Repeating myself

repeating myself

I’m always looking for ideas for these blogs. Sometimes they come thick and fast, and other times not so much. The other day I telling someone about my childhood in the Northwest, and the eruption of Mount St. Helens, and it hit me: what a good idea for a blog!

Thank goodness I check myself from time to time. It turns out I wrote about St. Helens back on July 13, 2011.

Goodness! I almost repeated myself!

But we repeat ourselves all the time. We create our own mythologies, and refine them. I watched my mother do it over time: she repeated her childhood stories over and over again, and they evolved subtly over time, becoming more and more flattering to herself and her family.

I leave it to you to wonder how much of my material is real and how much is – ahem – refined.

Because I freely admit that I am my mother’s son.

(And, if you feel like it, you can read about Mount St. Helens here. It’s not a bad little attempt at a remembrance.

(And it’s mostly true.)

About Loren Williams
Gay, partnered, living in Providence, working at a local university. Loves: books, movies, TV. Comments and recriminations can be sent to

8 Responses to Repeating myself

  1. What I remember about Mt St Helen’s: I was in love with someone quite wonderful, but after the mountain blew she moved back from Seattle to Ithaca, NY. She was sure the west coast was “going to fall into the sea”.

    • People are so silly. I had a conversation with a Rhode Islander back then, who talked about the earthquakes and volcanoes on the West Coast and how he was terrified of them and would NEVER live there. A few days later a (small) hurricane blew through here. We lived through it.

  2. starproms says:

    You don’t do things by halves in America, do you! Can you remember the date when that mountain blew?

    • I didn’t remember the actual date, but I could remember that it was the spring of 1980 (because I remember the apartment I was living in at the time), and that it was May (because my youngest nephew was born then). I wasn’t there, but my mother was there, and she felt the house jump when the mountain blew up.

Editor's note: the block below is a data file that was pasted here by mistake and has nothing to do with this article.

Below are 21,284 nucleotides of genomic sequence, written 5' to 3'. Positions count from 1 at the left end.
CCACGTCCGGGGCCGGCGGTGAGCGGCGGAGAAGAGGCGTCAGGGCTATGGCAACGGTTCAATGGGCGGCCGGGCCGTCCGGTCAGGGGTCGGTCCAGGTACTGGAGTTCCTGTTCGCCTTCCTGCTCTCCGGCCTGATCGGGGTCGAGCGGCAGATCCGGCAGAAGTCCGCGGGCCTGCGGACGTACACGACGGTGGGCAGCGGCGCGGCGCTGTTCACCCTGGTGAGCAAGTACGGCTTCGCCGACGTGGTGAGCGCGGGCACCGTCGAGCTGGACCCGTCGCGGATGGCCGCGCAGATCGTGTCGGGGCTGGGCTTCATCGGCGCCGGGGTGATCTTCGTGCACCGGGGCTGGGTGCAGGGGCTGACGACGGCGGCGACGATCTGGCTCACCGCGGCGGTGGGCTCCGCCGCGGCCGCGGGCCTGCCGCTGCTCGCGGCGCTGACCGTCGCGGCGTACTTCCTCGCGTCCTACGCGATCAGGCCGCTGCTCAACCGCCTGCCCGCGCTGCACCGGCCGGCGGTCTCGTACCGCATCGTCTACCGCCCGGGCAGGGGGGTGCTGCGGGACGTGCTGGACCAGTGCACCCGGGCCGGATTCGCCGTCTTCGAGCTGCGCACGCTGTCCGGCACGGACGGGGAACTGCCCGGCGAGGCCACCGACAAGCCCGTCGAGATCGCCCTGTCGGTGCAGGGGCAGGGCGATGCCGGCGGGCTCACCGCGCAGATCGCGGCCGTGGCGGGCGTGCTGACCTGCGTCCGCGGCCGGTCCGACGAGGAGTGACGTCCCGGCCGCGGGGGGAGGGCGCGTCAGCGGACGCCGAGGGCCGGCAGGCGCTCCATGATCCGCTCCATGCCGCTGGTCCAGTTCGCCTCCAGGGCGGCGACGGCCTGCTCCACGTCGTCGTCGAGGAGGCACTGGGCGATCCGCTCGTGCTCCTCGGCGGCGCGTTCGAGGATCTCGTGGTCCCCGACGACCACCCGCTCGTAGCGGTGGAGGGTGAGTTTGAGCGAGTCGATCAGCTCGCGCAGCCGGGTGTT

• starproms says:

        Yes, I thought so. I had my youngest son on 8th May 1980 and I have a memory that it was about that time. I had him two days after the siege on the Iranian Embassy here in London (6th May 1980). I think all the excitement brought him on! It was filmed live on TV as it happened and our SAS were magnificent. I remember at the time thinking ‘what a world to bring a baby into!’.

      • Is that your son who just had a child? 1980 seems like just the other day. I had lunch today with two people who retired from my office a few years ago, and they’re both in their late 60s/early 70s, and none of us believes that we’re old. We’re still doing the things we love to do. And we’re still all here. So there!

      • starproms says:

        Yes, my son David was born in May 1980. People do seem a lot younger these days, don’t they. I think our outlooks are younger. Just need for our bodies to catch up!

      • I’ve said this before: I’m still only about five years old on the inside. It hurts a little when I look in the mirror.

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